Phenom II X3 720 BE

My goal is to achieve an overclock that allows a very stable system and doesn't (or minimally) compromise the life of the CPU. I'd ideally like to get 5 years out of it. Is this realistic? Would it still be a good idea to get an aftermarket cooler? Basically, would an AMC extend the life of the CPU at a 10% overclock, which some say the stock cooler is fine?

Overall, I'm trying to find out what percentage of overclock, using adequate cooling of course, allows me to keep my CPU for many years.

G.SKILL 4GB (2 x 2GB) 240-Pin DDR3 SDRAM DDR3 1333 (PC3 10666)
10 answers Last reply
More about phenom
  1. I would always recommend an after market cooler. This CPU is at 2.8Ghz at default settings, so overclocking it to 3.0Ghz or 3.2Ghz wouldn't strain it much and would give you a nice enough boost...
  2. The stock cooler is fine for up to 3.3Ghz.....

    The question is, will you be @ 3.3Ghz till you decide to get another chip? The answer is no since you will at least be able to push about 3.6 / 3.7Ghz with an aftermarket cooler... So in all it is always a must to buy an aftermarket cooler because it will keep yor CPU at lower than average temps and that normally means a longer life span........
  3. If you decide to give it more vcore voltage, don't exceed 10% over stock for longevity of the processor.
  4. A 10% OC for me could barely affect the longevity of your chip, and the after-market cooler would be a very good investment and safety; 4~5 years is possible.

    Of course the question really is if your motherboard would last the 5 years, rather than the processor. AMD and intel's chips could last 10 years or more, but usually it's another part of the computer that'll give way. (I have a Pentium MMX and Pentium 4 (Socket 478), I would have used them up to today if just their respective mobo were working and if they weren't too damn slow).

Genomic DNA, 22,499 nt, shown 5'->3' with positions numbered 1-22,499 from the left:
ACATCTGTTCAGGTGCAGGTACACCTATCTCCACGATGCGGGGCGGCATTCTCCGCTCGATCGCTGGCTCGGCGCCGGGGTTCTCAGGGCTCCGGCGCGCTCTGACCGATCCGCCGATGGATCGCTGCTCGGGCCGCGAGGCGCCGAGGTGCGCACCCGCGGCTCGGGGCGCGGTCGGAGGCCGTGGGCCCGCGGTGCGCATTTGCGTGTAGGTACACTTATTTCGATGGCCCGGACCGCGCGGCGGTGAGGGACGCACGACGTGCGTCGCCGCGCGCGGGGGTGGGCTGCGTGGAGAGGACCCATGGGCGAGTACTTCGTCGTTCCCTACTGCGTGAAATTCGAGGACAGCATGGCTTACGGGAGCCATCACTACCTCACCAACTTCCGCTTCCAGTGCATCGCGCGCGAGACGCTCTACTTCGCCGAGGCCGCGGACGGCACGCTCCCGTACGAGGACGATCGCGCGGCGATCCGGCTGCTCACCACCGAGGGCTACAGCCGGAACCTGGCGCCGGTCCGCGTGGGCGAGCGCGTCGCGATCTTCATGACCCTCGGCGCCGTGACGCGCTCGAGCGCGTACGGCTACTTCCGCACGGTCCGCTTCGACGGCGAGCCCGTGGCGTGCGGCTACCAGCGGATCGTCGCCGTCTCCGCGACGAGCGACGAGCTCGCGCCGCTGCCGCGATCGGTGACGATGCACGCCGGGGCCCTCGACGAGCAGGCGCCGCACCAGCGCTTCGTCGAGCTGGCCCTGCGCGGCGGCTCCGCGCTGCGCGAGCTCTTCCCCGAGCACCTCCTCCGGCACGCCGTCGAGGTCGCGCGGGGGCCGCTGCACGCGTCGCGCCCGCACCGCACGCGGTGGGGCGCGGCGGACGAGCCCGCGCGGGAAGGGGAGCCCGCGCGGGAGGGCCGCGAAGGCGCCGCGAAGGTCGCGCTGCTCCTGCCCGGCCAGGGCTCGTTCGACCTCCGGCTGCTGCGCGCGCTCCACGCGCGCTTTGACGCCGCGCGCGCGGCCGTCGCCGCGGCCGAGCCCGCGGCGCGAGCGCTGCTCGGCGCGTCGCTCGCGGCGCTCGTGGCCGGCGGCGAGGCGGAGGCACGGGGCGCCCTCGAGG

Also I think after 3~4 years you'd start to complain of the speed. I have a P4 with Hyper-Threading and two years ago it was quite quick, now it can have a hard time even with just facebook apps.
  5. I have the same processor coming in the mail, and had very similar goals, and questions.

    Without sacrificing the integrity of the components involved, what is a recommended overclock method to get this CPU to 3.0-3.2?
  6. All you have to do is raise the multiplier in order to achieve 3.2Ghz or lower....

    Anything over 3.2Ghz requieres a voltage bump.......
  7. I read that past 3.3 would compromise the CPU with stocking cooling.

    At what point would tweaking your memory be recommended?
  8. Well if you are using the stock cooler, it is not recommended to push the CPU too far since you will see that the CPU temps will start to increase.... With an aftermarket cooler and your CPU @ 3.3Ghz you should have normal temps.... I use a Freezer 64 Pro and my temps never reach 52c @ 3.8Ghz, but this is due to the fact that my case has very good airflow...So as long as you monitor your temps and make sure they do not exceed 59-60c you should be fine.....

    As far as tweaking the memory, you might see a performance gain but not anything to get exited about... i normally just raise the fsb a tad and maybe get a 3 to 4% performance gain, but that's about it... nothing major....
  9. With my original stock cooler, I was able to run 3.2GHz stable all day and night with out temps even approaching 44c. Now I run it at 3.4GHz with a Sunbeam CR-CCTF and core temps are always at room temp 22c and full load 30c. Cpu temps are 32c idle and about 40c full load. I have the HAF 932 case with fans on low so it runs silent. But I'm satisfied with how low my temps are. Just not satisfied because one of my ram slots are covered up DX.
  10. yea 3.2 shouldn't be a problem you can raise cpu multiplyer to 16 or raise the fsb 10 mhz 210 you can also download amd overdrive to over clock it in windows and check out your temps under load has a stability test
    and if you want to go green you can downlod AMD Power Monitor,,3715_15337_15354_15359,00.html
Ask a new question

Read More

AMD Overclocking Cooling CPUs Product